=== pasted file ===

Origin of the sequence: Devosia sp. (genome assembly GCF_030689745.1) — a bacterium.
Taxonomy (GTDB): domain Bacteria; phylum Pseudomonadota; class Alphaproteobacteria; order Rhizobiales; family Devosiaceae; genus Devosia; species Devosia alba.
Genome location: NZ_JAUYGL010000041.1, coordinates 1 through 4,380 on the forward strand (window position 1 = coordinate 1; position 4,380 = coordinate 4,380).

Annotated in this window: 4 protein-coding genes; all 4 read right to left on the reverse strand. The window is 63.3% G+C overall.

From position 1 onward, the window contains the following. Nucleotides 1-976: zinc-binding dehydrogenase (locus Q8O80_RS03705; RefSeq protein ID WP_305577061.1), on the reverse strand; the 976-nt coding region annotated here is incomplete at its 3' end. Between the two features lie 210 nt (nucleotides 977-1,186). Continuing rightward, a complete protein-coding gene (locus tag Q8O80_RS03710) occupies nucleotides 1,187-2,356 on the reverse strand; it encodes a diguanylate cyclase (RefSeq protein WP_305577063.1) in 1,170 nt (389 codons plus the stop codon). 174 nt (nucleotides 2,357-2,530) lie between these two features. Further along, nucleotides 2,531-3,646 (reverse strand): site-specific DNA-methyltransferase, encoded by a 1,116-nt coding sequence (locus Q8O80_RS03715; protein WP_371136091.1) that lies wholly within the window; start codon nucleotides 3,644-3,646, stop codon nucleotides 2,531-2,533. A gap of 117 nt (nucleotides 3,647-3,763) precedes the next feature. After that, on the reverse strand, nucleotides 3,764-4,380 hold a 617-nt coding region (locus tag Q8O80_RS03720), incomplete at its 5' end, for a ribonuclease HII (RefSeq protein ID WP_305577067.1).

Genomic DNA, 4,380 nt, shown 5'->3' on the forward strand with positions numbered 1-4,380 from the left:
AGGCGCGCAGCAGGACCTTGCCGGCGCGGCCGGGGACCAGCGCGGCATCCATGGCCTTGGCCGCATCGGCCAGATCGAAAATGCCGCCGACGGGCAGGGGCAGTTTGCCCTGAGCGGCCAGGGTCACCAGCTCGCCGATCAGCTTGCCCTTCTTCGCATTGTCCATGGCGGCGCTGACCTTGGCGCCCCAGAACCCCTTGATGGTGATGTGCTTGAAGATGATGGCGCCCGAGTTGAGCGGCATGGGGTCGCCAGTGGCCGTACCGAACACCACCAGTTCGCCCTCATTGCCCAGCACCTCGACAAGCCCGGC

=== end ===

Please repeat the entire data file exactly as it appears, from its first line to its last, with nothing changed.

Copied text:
Origin of the sequence: Devosia sp. (genome assembly GCF_030689745.1) — a bacterium.
Taxonomy (GTDB): domain Bacteria; phylum Pseudomonadota; class Alphaproteobacteria; order Rhizobiales; family Devosiaceae; genus Devosia; species Devosia alba.
Genome location: NZ_JAUYGL010000041.1, coordinates 1 through 4,380 on the forward strand (window position 1 = coordinate 1; position 4,380 = coordinate 4,380).

Annotated in this window: 4 protein-coding genes; all 4 read right to left on the reverse strand. The window is 63.3% G+C overall.

From position 1 onward, the window contains the following. Nucleotides 1-976: zinc-binding dehydrogenase (locus Q8O80_RS03705; RefSeq protein ID WP_305577061.1), on the reverse strand; the 976-nt coding region annotated here is incomplete at its 3' end. Between the two features lie 210 nt (nucleotides 977-1,186). Continuing rightward, a complete protein-coding gene (locus tag Q8O80_RS03710) occupies nucleotides 1,187-2,356 on the reverse strand; it encodes a diguanylate cyclase (RefSeq protein WP_305577063.1) in 1,170 nt (389 codons plus the stop codon). 174 nt (nucleotides 2,357-2,530) lie between these two features. Further along, nucleotides 2,531-3,646 (reverse strand): site-specific DNA-methyltransferase, encoded by a 1,116-nt coding sequence (locus Q8O80_RS03715; protein WP_371136091.1) that lies wholly within the window; start codon nucleotides 3,644-3,646, stop codon nucleotides 2,531-2,533. A gap of 117 nt (nucleotides 3,647-3,763) precedes the next feature. After that, on the reverse strand, nucleotides 3,764-4,380 hold a 617-nt coding region (locus tag Q8O80_RS03720), incomplete at its 5' end, for a ribonuclease HII (RefSeq protein ID WP_305577067.1).

Genomic DNA, 4,380 nt, shown 5'->3' on the forward strand with positions numbered 1-4,380 from the left:
AGGCGCGCAGCAGGACCTTGCCGGCGCGGCCGGGGACCAGCGCGGCATCCATGGCCTTGGCCGCATCGGCCAGATCGAAAATGCCGCCGACGGGCAGGGGCAGTTTGCCCTGAGCGGCCAGGGTCACCAGCTCGCCGATCAGCTTGCCCTTCTTCGCATTGTCCATGGCGGCGCTGACCTTGGCGCCCCAGAACCCCTTGATGGTGATGTGCTTGAAGATGATGGCGCCCGAGTTGAGCGGCATGGGGTCGCCAGTGGCCGTACCGAACACCACCAGTTCGCCCTCATTGCCCAGCACCTCGACAAGCCCGGC